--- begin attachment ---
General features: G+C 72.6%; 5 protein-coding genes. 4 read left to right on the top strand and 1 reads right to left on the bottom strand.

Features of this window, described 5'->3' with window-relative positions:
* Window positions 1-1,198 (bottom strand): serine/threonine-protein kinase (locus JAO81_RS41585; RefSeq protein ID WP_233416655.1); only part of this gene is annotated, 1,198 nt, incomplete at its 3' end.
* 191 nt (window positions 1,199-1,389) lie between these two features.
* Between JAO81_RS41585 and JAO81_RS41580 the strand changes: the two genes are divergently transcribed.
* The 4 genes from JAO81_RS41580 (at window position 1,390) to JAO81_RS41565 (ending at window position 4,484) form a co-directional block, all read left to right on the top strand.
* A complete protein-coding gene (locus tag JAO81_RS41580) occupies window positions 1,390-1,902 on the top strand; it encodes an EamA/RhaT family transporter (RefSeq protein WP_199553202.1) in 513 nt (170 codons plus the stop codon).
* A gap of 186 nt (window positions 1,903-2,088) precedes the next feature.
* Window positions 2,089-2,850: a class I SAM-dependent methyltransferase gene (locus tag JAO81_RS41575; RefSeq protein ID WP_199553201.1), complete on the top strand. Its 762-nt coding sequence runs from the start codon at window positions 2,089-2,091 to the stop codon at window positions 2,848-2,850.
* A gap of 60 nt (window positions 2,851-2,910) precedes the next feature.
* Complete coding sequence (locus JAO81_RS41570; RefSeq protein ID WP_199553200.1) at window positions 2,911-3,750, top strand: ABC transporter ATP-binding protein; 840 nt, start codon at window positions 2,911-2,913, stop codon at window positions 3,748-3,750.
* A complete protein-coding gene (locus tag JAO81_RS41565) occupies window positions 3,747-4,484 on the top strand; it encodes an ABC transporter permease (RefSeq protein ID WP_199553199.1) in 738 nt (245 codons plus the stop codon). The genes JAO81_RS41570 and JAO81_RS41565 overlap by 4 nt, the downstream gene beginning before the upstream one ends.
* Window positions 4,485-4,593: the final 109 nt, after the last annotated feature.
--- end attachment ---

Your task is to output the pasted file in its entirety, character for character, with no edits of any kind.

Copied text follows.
General features: G+C 72.6%; 5 protein-coding genes. 4 read left to right on the top strand and 1 reads right to left on the bottom strand.

Features of this window, described 5'->3' with window-relative positions:
* Window positions 1-1,198 (bottom strand): serine/threonine-protein kinase (locus JAO81_RS41585; RefSeq protein ID WP_233416655.1); only part of this gene is annotated, 1,198 nt, incomplete at its 3' end.
* 191 nt (window positions 1,199-1,389) lie between these two features.
* Between JAO81_RS41585 and JAO81_RS41580 the strand changes: the two genes are divergently transcribed.
* The 4 genes from JAO81_RS41580 (at window position 1,390) to JAO81_RS41565 (ending at window position 4,484) form a co-directional block, all read left to right on the top strand.
* A complete protein-coding gene (locus tag JAO81_RS41580) occupies window positions 1,390-1,902 on the top strand; it encodes an EamA/RhaT family transporter (RefSeq protein WP_199553202.1) in 513 nt (170 codons plus the stop codon).
* A gap of 186 nt (window positions 1,903-2,088) precedes the next feature.
* Window positions 2,089-2,850: a class I SAM-dependent methyltransferase gene (locus tag JAO81_RS41575; RefSeq protein ID WP_199553201.1), complete on the top strand. Its 762-nt coding sequence runs from the start codon at window positions 2,089-2,091 to the stop codon at window positions 2,848-2,850.
* A gap of 60 nt (window positions 2,851-2,910) precedes the next feature.
* Complete coding sequence (locus JAO81_RS41570; RefSeq protein ID WP_199553200.1) at window positions 2,911-3,750, top strand: ABC transporter ATP-binding protein; 840 nt, start codon at window positions 2,911-2,913, stop codon at window positions 3,748-3,750.
* A complete protein-coding gene (locus tag JAO81_RS41565) occupies window positions 3,747-4,484 on the top strand; it encodes an ABC transporter permease (RefSeq protein ID WP_199553199.1) in 738 nt (245 codons plus the stop codon). The genes JAO81_RS41570 and JAO81_RS41565 overlap by 4 nt, the downstream gene beginning before the upstream one ends.
* Window positions 4,485-4,593: the final 109 nt, after the last annotated feature.